Harris, R., Bennett, J., and Ross. F. (2013). Leadership and innovation in nursing seen through a historical lens. Journal of Advanced Nursing, 70(7. 1629-1638.

Aim of the Article and Main Findings

There was a time when technology was a distant vision in the minds of healthcare professionals, but the values that emerged from nurses nearly a hundred years ago are values that should be alive and well today notwithstanding all the wonderful tools that the healthcare field has today. This peer-reviewed article looks into the past to see how (qualitatively) nurses in the UK responded to the leadership style of Dame / Matron Muriel Powell between the years 1920-1980, well before today's nurses are empowered with the advanced technologies and communication standards of today. The point of the research is to review interviews that were conducted with nurses that worked and trained…

Leadership and Organizational Planning Smart Goal for Nursing Leader
Words: 580 Length: 2 Pages Document Type: Research Paper Paper #: 42233943
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SMART Goal 1: Leadership Development

specific- Who is involved in the goal, what is the goal, where will it take place?

In regards to leadership development with the context of nursing leadership, a mentor would need to be approached. Leadership development hinges primarily on the individuals ability to learn and subsequently development needed skills. A mentor is a viable option in which to do so. As such the specific goal, as it relates to leadership development would be to acquire a mentor and meet periodically to discuss skill progression. It will take place within the confines of the hospital, either bi-weekly or monthly. In addition, another specific goal would be to identify personal areas of opportunity monthly and address those areas specifically with the mentor. In addition, the mentee will have specific metrics in which they are evaluated on in regards to leadership development. These metrics may include patient service…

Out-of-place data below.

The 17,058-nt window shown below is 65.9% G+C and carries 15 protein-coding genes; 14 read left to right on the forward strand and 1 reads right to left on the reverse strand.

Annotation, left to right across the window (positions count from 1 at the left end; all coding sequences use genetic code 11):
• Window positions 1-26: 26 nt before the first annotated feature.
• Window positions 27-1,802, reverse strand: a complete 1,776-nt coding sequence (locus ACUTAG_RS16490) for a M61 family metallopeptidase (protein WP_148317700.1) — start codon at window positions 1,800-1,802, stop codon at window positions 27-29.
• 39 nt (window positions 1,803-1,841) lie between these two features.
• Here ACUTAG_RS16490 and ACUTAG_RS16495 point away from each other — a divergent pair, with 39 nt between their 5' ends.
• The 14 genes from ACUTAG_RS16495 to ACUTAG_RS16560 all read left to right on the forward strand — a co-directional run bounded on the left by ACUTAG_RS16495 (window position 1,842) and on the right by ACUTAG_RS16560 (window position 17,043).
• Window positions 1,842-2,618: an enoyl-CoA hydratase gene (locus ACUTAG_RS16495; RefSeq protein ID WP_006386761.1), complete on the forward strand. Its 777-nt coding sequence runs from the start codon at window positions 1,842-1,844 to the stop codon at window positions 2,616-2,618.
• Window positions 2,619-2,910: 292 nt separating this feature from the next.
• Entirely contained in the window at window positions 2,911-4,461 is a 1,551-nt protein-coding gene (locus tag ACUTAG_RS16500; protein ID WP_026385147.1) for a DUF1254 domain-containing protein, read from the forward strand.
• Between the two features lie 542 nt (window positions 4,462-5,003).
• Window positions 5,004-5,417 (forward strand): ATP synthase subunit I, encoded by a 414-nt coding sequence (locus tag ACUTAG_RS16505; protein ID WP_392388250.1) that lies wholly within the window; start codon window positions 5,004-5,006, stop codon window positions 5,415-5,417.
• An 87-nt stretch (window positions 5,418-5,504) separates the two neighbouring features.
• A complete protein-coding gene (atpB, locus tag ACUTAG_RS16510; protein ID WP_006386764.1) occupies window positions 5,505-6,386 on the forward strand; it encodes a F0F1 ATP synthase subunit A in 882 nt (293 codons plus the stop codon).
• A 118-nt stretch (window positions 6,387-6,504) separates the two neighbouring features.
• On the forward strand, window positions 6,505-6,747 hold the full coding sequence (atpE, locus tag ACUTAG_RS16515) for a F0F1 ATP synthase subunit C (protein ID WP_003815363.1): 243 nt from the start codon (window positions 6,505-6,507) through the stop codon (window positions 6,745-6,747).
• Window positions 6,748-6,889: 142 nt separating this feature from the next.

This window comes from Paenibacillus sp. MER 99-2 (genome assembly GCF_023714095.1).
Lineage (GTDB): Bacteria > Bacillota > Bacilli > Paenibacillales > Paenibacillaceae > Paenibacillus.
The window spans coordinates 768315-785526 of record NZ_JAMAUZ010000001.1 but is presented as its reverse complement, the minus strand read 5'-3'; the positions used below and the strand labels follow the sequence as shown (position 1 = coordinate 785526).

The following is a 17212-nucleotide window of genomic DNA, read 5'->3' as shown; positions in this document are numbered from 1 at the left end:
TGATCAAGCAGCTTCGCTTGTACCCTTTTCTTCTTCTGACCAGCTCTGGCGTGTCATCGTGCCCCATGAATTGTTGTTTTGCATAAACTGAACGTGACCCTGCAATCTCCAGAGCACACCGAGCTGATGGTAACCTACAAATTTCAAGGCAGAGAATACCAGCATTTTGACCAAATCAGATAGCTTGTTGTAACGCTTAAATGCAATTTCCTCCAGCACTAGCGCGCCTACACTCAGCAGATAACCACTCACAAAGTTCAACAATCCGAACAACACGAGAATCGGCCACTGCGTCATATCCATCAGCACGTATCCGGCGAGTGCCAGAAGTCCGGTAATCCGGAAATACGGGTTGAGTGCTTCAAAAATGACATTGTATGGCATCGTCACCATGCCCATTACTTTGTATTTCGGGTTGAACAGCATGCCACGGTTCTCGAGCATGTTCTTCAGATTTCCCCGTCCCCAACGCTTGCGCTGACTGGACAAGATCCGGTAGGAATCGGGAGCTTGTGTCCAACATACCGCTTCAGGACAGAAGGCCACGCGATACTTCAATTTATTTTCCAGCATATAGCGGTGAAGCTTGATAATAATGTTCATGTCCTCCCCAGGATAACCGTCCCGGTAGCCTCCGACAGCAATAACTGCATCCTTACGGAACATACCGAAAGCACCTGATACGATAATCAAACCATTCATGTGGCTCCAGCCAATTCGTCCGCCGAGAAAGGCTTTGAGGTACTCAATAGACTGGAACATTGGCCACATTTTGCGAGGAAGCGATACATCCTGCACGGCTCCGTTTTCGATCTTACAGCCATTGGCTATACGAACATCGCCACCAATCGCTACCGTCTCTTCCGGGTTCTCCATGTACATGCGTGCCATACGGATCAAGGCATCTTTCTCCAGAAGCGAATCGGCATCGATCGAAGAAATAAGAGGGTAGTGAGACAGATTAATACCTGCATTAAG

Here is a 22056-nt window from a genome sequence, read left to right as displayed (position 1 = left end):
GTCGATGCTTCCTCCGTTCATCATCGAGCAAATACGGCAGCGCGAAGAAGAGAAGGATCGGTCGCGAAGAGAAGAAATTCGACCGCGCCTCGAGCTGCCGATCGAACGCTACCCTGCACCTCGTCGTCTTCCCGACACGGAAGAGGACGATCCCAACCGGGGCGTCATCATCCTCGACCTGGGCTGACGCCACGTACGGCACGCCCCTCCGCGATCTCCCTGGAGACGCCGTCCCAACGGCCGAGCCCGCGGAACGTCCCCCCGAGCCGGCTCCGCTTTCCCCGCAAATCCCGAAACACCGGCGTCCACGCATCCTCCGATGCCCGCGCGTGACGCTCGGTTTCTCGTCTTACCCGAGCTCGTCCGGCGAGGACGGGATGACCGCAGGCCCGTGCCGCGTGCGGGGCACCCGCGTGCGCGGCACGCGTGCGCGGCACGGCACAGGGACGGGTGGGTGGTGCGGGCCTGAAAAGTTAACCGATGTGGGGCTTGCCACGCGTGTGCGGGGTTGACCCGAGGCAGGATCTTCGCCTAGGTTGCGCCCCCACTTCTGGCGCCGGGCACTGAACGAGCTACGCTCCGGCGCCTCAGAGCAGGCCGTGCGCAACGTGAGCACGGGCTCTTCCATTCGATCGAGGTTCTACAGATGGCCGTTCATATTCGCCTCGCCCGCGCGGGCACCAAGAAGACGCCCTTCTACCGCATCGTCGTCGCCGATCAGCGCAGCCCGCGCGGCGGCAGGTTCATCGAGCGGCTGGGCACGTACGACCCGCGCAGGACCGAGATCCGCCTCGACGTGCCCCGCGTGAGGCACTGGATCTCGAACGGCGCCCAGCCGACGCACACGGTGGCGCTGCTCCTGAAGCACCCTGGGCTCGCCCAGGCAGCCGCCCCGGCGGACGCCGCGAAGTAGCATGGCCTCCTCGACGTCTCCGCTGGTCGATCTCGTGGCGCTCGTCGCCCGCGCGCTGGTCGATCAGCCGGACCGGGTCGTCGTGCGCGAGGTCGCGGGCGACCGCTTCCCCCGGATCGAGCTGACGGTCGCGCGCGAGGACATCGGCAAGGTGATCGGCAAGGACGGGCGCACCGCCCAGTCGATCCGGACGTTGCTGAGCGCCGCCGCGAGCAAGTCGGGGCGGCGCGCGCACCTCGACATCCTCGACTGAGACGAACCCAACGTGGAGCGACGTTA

Nurse's Role as Researcher the Nurse Plays
Words: 1671 Length: 6 Pages Document Type: Essay Paper #: 77211857
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Nurse's ole As esearcher

The nurse plays a unique role as a researcher. This involves them focusing on the latest treatment options, how they affect patients and the best times specific techniques should be utilized. Moreover, they must understand the numerous side effects of different therapies and how this will affect the patients they are working with. These areas help them to serve as confidant in comprehending how and when to apply certain procedures. (Allan, 2005)